These Everyday Activities Cause Cancer, Experts Say – Eat This, Not That
There are more than 100 types of cancer and depending on the National Cancer Institute, “In 2022, approximately 1.9 million people will be diagnosed with cancer in the United States.” There is no single cause of cancer, but factors such as genetics, environment and health habits play a role. “Cancers are among the top three causes of death in the United States and one of the leading cause of death worldwide. Fortunately, many cancers can be detected earlier and many types can be prevented early by changing daily routines and lifestyle behaviors,” Dr Jagdish Khubchandani, MBBS, Ph.D., professor of public health at New Mexico State University tells us. Although cancer can affect anyone at any age, certain choices and behaviors increase risk. Read on and to ensure your health and the health of others, don’t miss these Sure signs you’ve already had COVID.
Dr. Khubchandani shares: “More than a tenth of American adults currently smoke and more than a billion people in the world are regular smokers. Smoking is linked to many health problems (e.g. heart disease), but most importantly to wide variety of cancer types (eg lung, stomach, kidney, liver, colon, cervix, etc.). Reducing the frequency and dose of smoking or quitting smoking together can have a major impact on reducing the risk of these cancers. Similarly, avoiding passive smoking or second-hand smoke can significantly reduce the risk of cancers. A constant debate also surrounds the health benefits of certain types and doses of alcohol consumption and how much is good for your health, but long-term and excessive alcohol consumption has also been linked to a variety of cancers (e.g. liver, breast, colon, mouth, etc.)”
Dr. Khubchandani says: “Ultraviolet or ionizing radiation are very common around people. This radiation damages our cells and our DNA, causing cells to multiply abnormally, which is the case with cancer. This radiation is found in sunlight, whether natural (eg, coming from the earth, increased radon exposure linked to lung cancer) or man-made (eg, medical diagnostic procedures such as CT scans linked to head and neck cancers). Tanning beds are another source of such damage to cells in the human body, especially in cases of skin cancers (similar to excessive sun exposure). People need to stay aware of these risks because they are fairly common exposures, preventable causes of cancer, but often missed opportunities for prevention. »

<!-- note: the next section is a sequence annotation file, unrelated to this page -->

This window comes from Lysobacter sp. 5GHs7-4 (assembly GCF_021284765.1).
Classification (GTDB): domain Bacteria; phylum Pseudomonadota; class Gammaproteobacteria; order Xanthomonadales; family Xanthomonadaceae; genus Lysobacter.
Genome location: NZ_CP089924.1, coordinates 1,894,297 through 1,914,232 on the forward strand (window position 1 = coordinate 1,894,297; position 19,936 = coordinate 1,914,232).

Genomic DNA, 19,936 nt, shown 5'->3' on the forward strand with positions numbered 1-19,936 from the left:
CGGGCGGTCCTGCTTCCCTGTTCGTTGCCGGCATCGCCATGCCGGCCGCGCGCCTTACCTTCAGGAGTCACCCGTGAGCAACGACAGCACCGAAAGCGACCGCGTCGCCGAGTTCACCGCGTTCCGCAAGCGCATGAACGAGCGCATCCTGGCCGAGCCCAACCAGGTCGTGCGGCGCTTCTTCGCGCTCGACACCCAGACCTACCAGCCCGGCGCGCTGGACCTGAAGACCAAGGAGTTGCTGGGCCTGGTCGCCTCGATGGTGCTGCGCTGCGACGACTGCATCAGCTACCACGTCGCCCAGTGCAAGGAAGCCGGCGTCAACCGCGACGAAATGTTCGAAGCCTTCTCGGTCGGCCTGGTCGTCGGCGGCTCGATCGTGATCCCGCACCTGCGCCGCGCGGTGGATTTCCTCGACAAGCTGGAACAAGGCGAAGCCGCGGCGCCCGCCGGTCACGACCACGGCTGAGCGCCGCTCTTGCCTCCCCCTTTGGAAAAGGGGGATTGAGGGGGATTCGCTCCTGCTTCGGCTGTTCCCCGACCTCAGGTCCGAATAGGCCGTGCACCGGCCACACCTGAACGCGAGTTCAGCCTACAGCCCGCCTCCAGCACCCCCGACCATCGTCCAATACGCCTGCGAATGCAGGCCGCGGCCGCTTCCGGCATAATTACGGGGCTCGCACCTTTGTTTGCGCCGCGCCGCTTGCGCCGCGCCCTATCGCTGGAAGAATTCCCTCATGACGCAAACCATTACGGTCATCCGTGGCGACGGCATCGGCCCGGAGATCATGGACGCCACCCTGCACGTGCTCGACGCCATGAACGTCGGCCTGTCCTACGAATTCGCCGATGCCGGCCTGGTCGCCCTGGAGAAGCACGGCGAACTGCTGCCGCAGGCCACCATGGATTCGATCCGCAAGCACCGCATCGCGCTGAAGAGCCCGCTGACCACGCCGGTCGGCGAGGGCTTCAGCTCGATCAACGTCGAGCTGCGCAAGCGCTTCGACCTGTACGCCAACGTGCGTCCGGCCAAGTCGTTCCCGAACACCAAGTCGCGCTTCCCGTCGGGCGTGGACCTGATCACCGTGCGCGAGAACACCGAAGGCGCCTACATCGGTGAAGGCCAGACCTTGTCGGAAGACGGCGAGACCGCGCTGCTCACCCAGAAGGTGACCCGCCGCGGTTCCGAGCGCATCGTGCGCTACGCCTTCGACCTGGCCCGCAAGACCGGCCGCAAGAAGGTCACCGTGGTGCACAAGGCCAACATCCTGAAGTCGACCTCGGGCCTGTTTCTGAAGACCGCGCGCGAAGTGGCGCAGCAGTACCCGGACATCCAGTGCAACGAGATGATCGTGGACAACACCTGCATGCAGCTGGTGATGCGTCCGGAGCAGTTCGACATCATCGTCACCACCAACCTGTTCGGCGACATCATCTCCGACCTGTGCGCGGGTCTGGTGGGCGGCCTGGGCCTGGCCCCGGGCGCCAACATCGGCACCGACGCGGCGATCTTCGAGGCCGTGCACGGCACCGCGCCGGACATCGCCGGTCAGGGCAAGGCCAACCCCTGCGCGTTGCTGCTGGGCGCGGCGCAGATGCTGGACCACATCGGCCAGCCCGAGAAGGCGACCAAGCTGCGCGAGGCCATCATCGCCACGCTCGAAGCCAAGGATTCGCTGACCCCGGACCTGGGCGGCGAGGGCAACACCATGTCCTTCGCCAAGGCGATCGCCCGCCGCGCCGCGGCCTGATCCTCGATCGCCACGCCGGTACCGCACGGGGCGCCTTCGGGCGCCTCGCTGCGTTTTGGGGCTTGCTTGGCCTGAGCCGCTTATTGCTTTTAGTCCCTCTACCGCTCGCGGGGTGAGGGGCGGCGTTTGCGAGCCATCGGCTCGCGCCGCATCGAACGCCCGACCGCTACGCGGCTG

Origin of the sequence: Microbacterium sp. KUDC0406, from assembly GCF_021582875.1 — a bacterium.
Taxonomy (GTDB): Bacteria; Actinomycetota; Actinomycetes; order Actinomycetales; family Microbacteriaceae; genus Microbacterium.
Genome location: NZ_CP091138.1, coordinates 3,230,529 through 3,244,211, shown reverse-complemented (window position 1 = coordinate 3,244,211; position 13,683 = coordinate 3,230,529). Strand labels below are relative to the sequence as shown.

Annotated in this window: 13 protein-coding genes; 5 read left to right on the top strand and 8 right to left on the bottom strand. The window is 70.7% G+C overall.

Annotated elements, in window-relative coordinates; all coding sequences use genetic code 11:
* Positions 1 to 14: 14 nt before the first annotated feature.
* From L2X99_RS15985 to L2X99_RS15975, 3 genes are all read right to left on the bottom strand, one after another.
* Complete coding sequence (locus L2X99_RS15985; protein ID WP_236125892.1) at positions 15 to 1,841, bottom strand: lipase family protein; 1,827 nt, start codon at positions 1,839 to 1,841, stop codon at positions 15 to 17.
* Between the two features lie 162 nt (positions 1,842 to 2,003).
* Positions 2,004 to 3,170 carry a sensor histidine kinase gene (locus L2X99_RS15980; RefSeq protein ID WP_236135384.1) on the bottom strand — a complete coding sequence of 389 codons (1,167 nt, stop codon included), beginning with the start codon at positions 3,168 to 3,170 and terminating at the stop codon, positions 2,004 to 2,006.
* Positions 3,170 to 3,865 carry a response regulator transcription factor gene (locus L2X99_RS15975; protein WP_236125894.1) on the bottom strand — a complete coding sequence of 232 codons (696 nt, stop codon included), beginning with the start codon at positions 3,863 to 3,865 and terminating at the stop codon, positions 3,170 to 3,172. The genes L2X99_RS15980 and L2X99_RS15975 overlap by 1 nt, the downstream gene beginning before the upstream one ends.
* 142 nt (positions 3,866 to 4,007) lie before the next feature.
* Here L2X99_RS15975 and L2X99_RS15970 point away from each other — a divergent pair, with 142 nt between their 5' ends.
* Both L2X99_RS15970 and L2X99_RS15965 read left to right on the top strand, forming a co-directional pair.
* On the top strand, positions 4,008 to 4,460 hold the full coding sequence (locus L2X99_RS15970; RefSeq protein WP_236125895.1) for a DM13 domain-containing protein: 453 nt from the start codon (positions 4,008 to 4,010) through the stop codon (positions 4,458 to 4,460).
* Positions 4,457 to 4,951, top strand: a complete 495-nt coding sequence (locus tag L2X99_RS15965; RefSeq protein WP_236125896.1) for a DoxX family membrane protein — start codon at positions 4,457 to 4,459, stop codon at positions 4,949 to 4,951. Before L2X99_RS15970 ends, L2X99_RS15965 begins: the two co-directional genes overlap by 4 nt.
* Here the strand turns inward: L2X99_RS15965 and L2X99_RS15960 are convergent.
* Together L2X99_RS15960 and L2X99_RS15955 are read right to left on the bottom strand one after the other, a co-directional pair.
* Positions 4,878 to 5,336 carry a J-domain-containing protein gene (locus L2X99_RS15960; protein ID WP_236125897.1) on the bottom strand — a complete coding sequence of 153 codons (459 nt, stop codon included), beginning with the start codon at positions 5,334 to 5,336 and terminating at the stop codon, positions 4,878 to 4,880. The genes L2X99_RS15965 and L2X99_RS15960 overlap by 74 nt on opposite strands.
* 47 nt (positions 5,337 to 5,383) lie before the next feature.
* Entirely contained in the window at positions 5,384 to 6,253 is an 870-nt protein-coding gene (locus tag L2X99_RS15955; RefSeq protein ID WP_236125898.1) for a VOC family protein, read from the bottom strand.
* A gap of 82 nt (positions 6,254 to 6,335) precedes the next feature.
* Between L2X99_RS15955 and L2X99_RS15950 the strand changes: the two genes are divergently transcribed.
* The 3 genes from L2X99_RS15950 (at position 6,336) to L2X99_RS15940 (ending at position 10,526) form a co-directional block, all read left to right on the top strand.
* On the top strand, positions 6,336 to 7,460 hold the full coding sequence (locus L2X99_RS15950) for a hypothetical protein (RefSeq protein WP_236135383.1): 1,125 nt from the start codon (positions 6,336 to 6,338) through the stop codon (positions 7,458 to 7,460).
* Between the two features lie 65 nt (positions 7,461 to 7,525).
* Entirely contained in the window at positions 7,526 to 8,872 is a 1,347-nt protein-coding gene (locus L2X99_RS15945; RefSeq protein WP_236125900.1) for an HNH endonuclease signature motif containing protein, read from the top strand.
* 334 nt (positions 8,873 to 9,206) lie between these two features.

“Not all types of meat are dangerous or linked to cancer,” Dr. Khubchandani points out. “It depends on the type of meat, additives and how it is cooked. For example, some toxic chemicals like polycyclic aromatic hydrocarbons that damage our cell multiplication mechanisms are produced when muscle meat is cooked at very high temperatures (for example, pan-frying or grilling directly over flames). Limit consumption of red and treated (including smoked meats) may add other health benefits far beyond the likely role in reducing the incidence of cancer (e.g. heart disease).”
People who don’t eat a lot of fruits and vegetables are at higher risk for cancer. The American Heart Association (AHA) recommends four to five servings of fruits and vegetables a day, but the Centers for Disaster Control and Prevention states that only 1 in 10 adults get the right amount. Dr. Khubchandani says: “One wonders what to replace the meat with? Fruits and vegetables offer a very healthy alternative to various types of unhealthy meat-based diets (eg smoked and charred). Fruit and vegetable consumption is linked to a reduced risk of heart disease, stroke, obesity and various health problems. People with higher levels of consumption of fruits and vegetables can have a significantly lower risk of lunghead and neck, oralesophageal, stomach, and the risk of colorectal cancer. There are many recommendations for how many fruits and vegetables people should be consuming, but aim for five servings for a variety of health benefits including reduced risk of cancer or more the better. »
Dr. Khubchandani reminds us: “The benefits of maintaining a healthy weight and exercising regularly are well known. For many health conditions, the effects and benefits of exercise are often faster (eg, improved mood, quality of sleep, general physical condition, lower blood cholesterol and blood sugar, lower risk of heart disease, etc.). When it comes to cancers, it takes a sustained, long-term commitment to maintaining a healthy weight and using exercise as a daily medicine for life. A working group from the International Agency for Research on Cancer (IARC) has shared a report (c. Body fat and cancer) where they concluded that higher body fat poses a risk for a wide variety of cancers (e.g., stomach, liver, kidney, colon, breast, thyroid, other reproductive or gastrointestinal organs, etc.). One should try to obtain the recommended levels of physical activity to ensure the reduction of externally visible and internal fat. visceral fat accumulation (for example, by burning calories and blood sugar) that will eventually help reduce the risk of cancer by controlling blood sugar, cholesterol, inflammation, and improving the body’s cellular and biochemical climate.”
Heather Newgen has two decades of experience reporting and writing about health, fitness, entertainment and travel. Heather is currently a freelancer for several publications. Read more